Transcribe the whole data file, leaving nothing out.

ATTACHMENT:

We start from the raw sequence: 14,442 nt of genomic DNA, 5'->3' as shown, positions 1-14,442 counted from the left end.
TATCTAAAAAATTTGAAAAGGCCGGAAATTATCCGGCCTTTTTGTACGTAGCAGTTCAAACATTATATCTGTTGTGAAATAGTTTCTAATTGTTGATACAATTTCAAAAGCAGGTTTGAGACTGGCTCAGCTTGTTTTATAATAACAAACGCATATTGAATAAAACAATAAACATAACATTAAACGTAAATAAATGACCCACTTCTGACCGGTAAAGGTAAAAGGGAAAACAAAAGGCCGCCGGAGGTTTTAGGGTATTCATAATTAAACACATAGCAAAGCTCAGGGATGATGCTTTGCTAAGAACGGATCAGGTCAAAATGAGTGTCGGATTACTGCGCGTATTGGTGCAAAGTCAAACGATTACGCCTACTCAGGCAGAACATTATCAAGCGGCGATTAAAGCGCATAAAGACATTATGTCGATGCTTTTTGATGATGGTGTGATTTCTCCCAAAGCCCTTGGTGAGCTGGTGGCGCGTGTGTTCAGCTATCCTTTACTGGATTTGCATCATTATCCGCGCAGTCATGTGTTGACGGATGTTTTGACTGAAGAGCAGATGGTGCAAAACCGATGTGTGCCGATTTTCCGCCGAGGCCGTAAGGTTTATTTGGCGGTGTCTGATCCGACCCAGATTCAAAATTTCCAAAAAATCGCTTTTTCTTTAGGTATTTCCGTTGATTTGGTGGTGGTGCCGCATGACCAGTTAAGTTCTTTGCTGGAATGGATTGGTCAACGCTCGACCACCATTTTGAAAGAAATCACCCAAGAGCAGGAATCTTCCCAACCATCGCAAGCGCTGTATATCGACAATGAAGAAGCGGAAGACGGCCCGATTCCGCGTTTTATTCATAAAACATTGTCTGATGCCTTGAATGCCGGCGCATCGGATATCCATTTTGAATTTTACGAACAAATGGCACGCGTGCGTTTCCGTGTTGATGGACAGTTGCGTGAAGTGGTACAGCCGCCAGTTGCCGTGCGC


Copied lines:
We start from the raw sequence: 14,442 nt of genomic DNA, 5'->3' as shown, positions 1-14,442 counted from the left end.
TATCTAAAAAATTTGAAAAGGCCGGAAATTATCCGGCCTTTTTGTACGTAGCAGTTCAAACATTATATCTGTTGTGAAATAGTTTCTAATTGTTGATACAATTTCAAAAGCAGGTTTGAGACTGGCTCAGCTTGTTTTATAATAACAAACGCATATTGAATAAAACAATAAACATAACATTAAACGTAAATAAATGACCCACTTCTGACCGGTAAAGGTAAAAGGGAAAACAAAAGGCCGCCGGAGGTTTTAGGGTATTCATAATTAAACACATAGCAAAGCTCAGGGATGATGCTTTGCTAAGAACGGATCAGGTCAAAATGAGTGTCGGATTACTGCGCGTATTGGTGCAAAGTCAAACGATTACGCCTACTCAGGCAGAACATTATCAAGCGGCGATTAAAGCGCATAAAGACATTATGTCGATGCTTTTTGATGATGGTGTGATTTCTCCCAAAGCCCTTGGTGAGCTGGTGGCGCGTGTGTTCAGCTATCCTTTACTGGATTTGCATCATTATCCGCGCAGTCATGTGTTGACGGATGTTTTGACTGAAGAGCAGATGGTGCAAAACCGATGTGTGCCGATTTTCCGCCGAGGCCGTAAGGTTTATTTGGCGGTGTCTGATCCGACCCAGATTCAAAATTTCCAAAAAATCGCTTTTTCTTTAGGTATTTCCGTTGATTTGGTGGTGGTGCCGCATGACCAGTTAAGTTCTTTGCTGGAATGGATTGGTCAACGCTCGACCACCATTTTGAAAGAAATCACCCAAGAGCAGGAATCTTCCCAACCATCGCAAGCGCTGTATATCGACAATGAAGAAGCGGAAGACGGCCCGATTCCGCGTTTTATTCATAAAACATTGTCTGATGCCTTGAATGCCGGCGCATCGGATATCCATTTTGAATTTTACGAACAAATGGCACGCGTGCGTTTCCGTGTTGATGGACAGTTGCGTGAAGTGGTACAGCCGCCAGTTGCCGTGCGC